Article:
New pots cost about the same no matter where you buy them. Imported units may sell for less, but cheap materials yield an inferior device, one that is often difficult to turn because of high-friction bearings.
While imports are excellent for experimenting, it always pays in the long run to use top-quality pots in your projects.
Surplus pots can save you a lot of money, but read the fine print closely. Pay attention to shaft length.
Some units are intended for screwdriver adjustment and have short, slotted shafts which cannot accept a knob. In addition, watch out for strange tapers, such as "reverse logarithmic." Pots specified as having either "linear" or "audio" tapers are the ones most usually called for in projects.
You will find that only linear and audio taper potentiometers are called for in the circuits described in this magazine.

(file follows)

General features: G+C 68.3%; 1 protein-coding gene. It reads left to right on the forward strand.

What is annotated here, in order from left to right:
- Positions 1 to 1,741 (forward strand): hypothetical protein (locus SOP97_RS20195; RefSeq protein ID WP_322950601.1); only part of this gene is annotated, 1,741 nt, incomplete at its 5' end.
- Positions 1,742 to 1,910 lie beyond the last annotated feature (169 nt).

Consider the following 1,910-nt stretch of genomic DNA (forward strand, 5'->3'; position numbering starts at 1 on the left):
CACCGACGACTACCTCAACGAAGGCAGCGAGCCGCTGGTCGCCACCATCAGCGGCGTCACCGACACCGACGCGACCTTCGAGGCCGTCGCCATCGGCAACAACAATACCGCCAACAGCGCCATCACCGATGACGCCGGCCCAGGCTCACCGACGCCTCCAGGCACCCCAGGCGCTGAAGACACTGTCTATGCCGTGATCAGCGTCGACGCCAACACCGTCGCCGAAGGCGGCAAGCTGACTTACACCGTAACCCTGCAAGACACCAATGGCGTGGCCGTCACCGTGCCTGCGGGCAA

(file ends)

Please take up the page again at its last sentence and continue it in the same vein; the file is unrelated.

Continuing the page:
For some reason, wirewound pots seem to abound in surplus. These are fine for low-frequency work, often at high power. But wire-wounds have poor resolution and should never be used in a circuit where very precise adjustments must be made. For the bulk of your experimenting, standard carbon composition pots are your best choice.
Slide pots are a great convenience in audio work, especially if you are building a mixer or music synthesizer. Many outlets carry them, but most units have too short a path of travel (11 A inches) to be really useful. Slide pots with twice the adjustment range are preferable, and they can be purchased at reasonable cost from Mouser Electronics.
These may well share the fate of the dodo, thanks to fast and reliable solid-state switchers like triacs, SCRs and transistors. Industrial control systems that once bristled with relays and cam-actuated microswitches now rely on digital logic and thyristors. Even Ma Bell, at one time the patron saint of relay manufactures, now uses electronic switching to route calls. The result of all this phasing-out is a surplus market chock full of relays at bargain prices.